At present there are 65 firms embraced in the membership of The Boston Metal Trades Association, including two foundry establishments located in Connecticut, and one or two in Rhode Island. The completion of the organization of the metal trades in the latter State, however, will probably absorb the industries situated there. The Boston organization embraces subscribers in New England only. It acts in some matters in conjunction with the National Metal Trades Association, but otherwise is not identified with the latter. It is emphasized by subscribers to this organization that it is not a movement in opposition to trades unions, but that it aims to establish “ the principle of fair dealing between employers and employees, and to protect both in their individual rights as guaranteed by the laws of the land.”

A free Labor Bureau has been established under the patronage of the Boston Association, which acts upon the fundamental principle of the organization as established throughout the country, that “the labor bureaus shall be conducted in a broad and impartial manner, and shall be neutral ground where the workmen may express their complaints and present any difficulties in which they have been involved with employer or other employees, and the employers shall recognize the right of the labor bureau to investigate the complaint;" also that it is the aim of the labor bureau to assist in providing employers with satisfactory workmen, and the workmen with satisfactory employment.”

The Bureau is managed by a committee appointed by the Association for that purpose, and the details are supervised by a paid secretary who carries on the work under their direction. The secretary is Mr. Frank A. Wilson, who has an office at 34 Merchants Row, Boston, where all the business is transacted.

In establishing this Bureau it is provided that the secretary in charge shall be located in a “ central office separate from the plant of any member.” The management of the Bureau provides that the secretary shall keep a record of workmen employed and unemployed; shall secure, when possible, workmen for members requiring same; shall secure employment, when possible, for workmen applying for positions ; shall act as a disinterested intermediary between employer and employee, and endeavor to correct abuses wherever found; that he shall work in harmony with the commissioner of the National Metal Trades Association, and with the chairman of the district of the National Metal Trades Association in which the office is located. He shall assist workmen desiring to move to another part of the country to find employment, and he shall assist dissatisfied workmen to secure satisfactory employment. He shall keep a full record of workmen regarding their character, performance, and ability, but shall not attempt to prevent any workman from securing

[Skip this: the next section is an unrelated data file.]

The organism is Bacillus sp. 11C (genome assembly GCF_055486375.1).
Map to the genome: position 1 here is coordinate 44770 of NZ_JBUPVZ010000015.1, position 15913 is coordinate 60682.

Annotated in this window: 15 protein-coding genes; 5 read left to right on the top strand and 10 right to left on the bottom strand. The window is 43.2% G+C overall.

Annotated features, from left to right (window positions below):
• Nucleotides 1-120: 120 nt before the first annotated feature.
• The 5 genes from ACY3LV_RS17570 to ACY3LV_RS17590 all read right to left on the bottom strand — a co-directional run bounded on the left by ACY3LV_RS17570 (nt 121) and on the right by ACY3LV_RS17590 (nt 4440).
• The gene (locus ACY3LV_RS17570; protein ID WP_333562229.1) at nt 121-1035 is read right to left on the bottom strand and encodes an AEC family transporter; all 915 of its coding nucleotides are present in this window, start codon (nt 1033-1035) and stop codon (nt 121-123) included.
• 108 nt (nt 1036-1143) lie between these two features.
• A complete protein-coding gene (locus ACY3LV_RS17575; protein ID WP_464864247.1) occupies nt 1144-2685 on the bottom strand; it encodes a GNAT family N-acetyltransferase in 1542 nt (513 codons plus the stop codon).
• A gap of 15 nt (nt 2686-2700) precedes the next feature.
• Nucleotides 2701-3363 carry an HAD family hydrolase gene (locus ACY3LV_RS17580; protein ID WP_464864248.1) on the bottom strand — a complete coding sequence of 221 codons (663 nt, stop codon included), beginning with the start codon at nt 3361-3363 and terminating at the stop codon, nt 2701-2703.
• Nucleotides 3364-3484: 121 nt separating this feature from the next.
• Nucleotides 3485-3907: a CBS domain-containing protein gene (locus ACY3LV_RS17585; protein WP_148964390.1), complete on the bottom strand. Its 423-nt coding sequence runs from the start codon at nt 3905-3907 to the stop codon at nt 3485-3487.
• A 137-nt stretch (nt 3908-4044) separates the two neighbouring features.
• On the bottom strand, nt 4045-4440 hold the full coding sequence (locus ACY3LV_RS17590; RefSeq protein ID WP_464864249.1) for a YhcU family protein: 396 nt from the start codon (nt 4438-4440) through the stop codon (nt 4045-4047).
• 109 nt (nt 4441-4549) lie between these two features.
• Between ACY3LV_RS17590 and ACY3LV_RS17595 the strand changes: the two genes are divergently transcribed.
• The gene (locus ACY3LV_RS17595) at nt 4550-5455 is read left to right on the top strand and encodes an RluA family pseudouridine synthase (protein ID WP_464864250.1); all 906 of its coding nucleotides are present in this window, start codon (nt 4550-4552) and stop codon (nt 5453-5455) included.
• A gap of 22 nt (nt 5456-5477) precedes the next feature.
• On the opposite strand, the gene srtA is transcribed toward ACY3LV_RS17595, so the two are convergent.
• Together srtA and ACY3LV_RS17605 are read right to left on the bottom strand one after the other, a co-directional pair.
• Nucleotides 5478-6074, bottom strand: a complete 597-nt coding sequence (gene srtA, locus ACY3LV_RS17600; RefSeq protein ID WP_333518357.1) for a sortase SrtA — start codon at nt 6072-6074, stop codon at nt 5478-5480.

employment. It is the duty of the secretary also to furnish, at the request of secretaries of other bureaus, information from the office records. The articles of organization of the Bureau provide that members shall make a statement, to the secretary, of every workman in their employ in the trades included by the association to which they belong, covering name and other desirable information obtainable. It is also provided that members shall make reports to the secretary covering the following: 1. Name, address, and other desirable information of workmen entering employment. 2. Name, address, and other desirable information of workmen leaving employment, and rate of wages paid. These reports are to be sent to the secretary on the day men enter or leave employment, if possible ; and if not, they are to be sent on the next business day. 3. Help wanted, with information to enable the secretary to select suitable applicants from his list of unemployed. There shall be no agreement to exclude any workman from employment. The Association may extend the services of the Bureau to members of other associations of employers. The maintenance of this Bureau is provided for by dues fixed in proportion to the number of operatives employed in an establishment, or in proportion to the payrolls of the same, the amount to be determined by the committee; and all subscribers to the Bureau covenant and agree to abide by its rules and regulations as now printed, and to such other rules as may from time to time be made.

The Bureau contemplates issuing a weekly bulletin of the registered unemployed, giving details regarding trades, including a list of situations open and workmen desiring situations ; this bulletin will be sent to all subscribers, and will mention exceptional qualifications in particularly efficient men, but will not give names.

In operating the Bureau, blanks are sent to all subscribers, upon which are entered the name, residence, approximate age, nationality, trade specialty, and approximate years of experience of all their employees.

One set of cards, of the card system adopted, gives all the information received from the blanks and in addition furnishes the same information regarding workmen who may apply at the Bureau for registration, and whose records have been investigated. The cards also contain information as to whether the applicant is married or single ; the number of years served in apprenticeship, and with whom ; the date of certificate of apprenticeship; and, in the case of a regular workman, the total experience at his trade in years. On the back of the card is the name of the firm by whom the workman was last employed ; when he was hired and left the concern ; the cause therefor; and rate of pay.

The Bureau has not taken up the subject of apprenticeship as yet, but will keep full records later on. The record of rates received by workmen from former employers is not taken for the information of persons who may desire the workman's services, and it is not disclosed.